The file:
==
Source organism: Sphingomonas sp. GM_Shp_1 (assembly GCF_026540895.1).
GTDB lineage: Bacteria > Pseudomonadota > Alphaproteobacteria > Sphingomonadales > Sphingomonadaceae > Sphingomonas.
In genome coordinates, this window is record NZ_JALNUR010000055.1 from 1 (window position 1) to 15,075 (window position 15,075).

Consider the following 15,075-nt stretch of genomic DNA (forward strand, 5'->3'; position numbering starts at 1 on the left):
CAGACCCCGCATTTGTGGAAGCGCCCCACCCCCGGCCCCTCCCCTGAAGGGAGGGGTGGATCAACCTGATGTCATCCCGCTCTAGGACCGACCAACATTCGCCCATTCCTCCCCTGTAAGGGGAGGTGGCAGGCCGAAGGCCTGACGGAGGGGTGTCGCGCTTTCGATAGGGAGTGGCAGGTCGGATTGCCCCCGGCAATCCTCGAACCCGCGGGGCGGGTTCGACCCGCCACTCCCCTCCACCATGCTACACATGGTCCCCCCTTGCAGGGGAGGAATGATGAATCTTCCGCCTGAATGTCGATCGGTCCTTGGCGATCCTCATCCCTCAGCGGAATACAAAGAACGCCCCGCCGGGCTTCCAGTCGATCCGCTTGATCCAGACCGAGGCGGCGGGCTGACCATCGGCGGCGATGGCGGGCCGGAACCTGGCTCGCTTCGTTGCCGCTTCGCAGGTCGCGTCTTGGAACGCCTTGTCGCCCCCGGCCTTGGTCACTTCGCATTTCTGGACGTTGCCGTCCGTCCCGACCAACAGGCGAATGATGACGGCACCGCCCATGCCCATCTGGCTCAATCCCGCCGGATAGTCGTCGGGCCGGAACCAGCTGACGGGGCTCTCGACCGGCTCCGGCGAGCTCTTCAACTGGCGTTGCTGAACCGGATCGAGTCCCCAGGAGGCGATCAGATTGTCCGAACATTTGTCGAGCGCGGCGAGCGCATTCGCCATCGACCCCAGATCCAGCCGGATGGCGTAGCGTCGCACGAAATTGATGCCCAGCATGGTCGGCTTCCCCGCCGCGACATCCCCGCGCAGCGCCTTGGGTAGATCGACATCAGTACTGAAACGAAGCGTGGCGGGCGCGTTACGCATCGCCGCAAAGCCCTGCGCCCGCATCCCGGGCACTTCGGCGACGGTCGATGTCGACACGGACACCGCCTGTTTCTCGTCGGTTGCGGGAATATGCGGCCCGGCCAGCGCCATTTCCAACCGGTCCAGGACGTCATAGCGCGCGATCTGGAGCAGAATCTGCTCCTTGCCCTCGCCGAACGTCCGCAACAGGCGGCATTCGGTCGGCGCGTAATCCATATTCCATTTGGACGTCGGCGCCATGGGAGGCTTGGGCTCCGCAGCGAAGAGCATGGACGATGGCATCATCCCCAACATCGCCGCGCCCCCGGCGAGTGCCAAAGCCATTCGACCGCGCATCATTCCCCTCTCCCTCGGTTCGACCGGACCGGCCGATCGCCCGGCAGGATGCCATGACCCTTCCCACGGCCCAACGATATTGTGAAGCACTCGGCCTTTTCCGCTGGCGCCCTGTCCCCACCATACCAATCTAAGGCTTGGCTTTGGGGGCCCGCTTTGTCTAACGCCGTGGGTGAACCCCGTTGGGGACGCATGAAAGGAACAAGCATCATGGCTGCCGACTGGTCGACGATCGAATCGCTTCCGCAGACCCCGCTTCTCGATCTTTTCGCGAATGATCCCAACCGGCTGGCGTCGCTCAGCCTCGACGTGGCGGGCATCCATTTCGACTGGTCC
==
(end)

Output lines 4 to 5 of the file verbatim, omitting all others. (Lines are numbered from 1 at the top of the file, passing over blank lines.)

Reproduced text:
Consider the following 15,075-nt stretch of genomic DNA (forward strand, 5'->3'; position numbering starts at 1 on the left):
CAGACCCCGCATTTGTGGAAGCGCCCCACCCCCGGCCCCTCCCCTGAAGGGAGGGGTGGATCAACCTGATGTCATCCCGCTCTAGGACCGACCAACATTCGCCCATTCCTCCCCTGTAAGGGGAGGTGGCAGGCCGAAGGCCTGACGGAGGGGTGTCGCGCTTTCGATAGGGAGTGGCAGGTCGGATTGCCCCCGGCAATCCTCGAACCCGCGGGGCGGGTTCGACCCGCCACTCCCCTCCACCATGCTACACATGGTCCCCCCTTGCAGGGGAGGAATGATGAATCTTCCGCCTGAATGTCGATCGGTCCTTGGCGATCCTCATCCCTCAGCGGAATACAAAGAACGCCCCGCCGGGCTTCCAGTCGATCCGCTTGATCCAGACCGAGGCGGCGGGCTGACCATCGGCGGCGATGGCGGGCCGGAACCTGGCTCGCTTCGTTGCCGCTTCGCAGGTCGCGTCTTGGAACGCCTTGTCGCCCCCGGCCTTGGTCACTTCGCATTTCTGGACGTTGCCGTCCGTCCCGACCAACAGGCGAATGATGACGGCACCGCCCATGCCCATCTGGCTCAATCCCGCCGGATAGTCGTCGGGCCGGAACCAGCTGACGGGGCTCTCGACCGGCTCCGGCGAGCTCTTCAACTGGCGTTGCTGAACCGGATCGAGTCCCCAGGAGGCGATCAGATTGTCCGAACATTTGTCGAGCGCGGCGAGCGCATTCGCCATCGACCCCAGATCCAGCCGGATGGCGTAGCGTCGCACGAAATTGATGCCCAGCATGGTCGGCTTCCCCGCCGCGACATCCCCGCGCAGCGCCTTGGGTAGATCGACATCAGTACTGAAACGAAGCGTGGCGGGCGCGTTACGCATCGCCGCAAAGCCCTGCGCCCGCATCCCGGGCACTTCGGCGACGGTCGATGTCGACACGGACACCGCCTGTTTCTCGTCGGTTGCGGGAATATGCGGCCCGGCCAGCGCCATTTCCAACCGGTCCAGGACGTCATAGCGCGCGATCTGGAGCAGAATCTGCTCCTTGCCCTCGCCGAACGTCCGCAACAGGCGGCATTCGGTCGGCGCGTAATCCATATTCCATTTGGACGTCGGCGCCATGGGAGGCTTGGGCTCCGCAGCGAAGAGCATGGACGATGGCATCATCCCCAACATCGCCGCGCCCCCGGCGAGTGCCAAAGCCATTCGACCGCGCATCATTCCCCTCTCCCTCGGTTCGACCGGACCGGCCGATCGCCCGGCAGGATGCCATGACCCTTCCCACGGCCCAACGATATTGTGAAGCACTCGGCCTTTTCCGCTGGCGCCCTGTCCCCACCATACCAATCTAAGGCTTGGCTTTGGGGGCCCGCTTTGTCTAACGCCGTGGGTGAACCCCGTTGGGGACGCATGAAAGGAACAAGCATCATGGCTGCCGACTGGTCGACGATCGAATCGCTTCCGCAGACCCCGCTTCTCGATCTTTTCGCGAATGATCCCAACCGGCTGGCGTCGCTCAGCCTCGACGTGGCGGGCATCCATTTCGACTGGTCC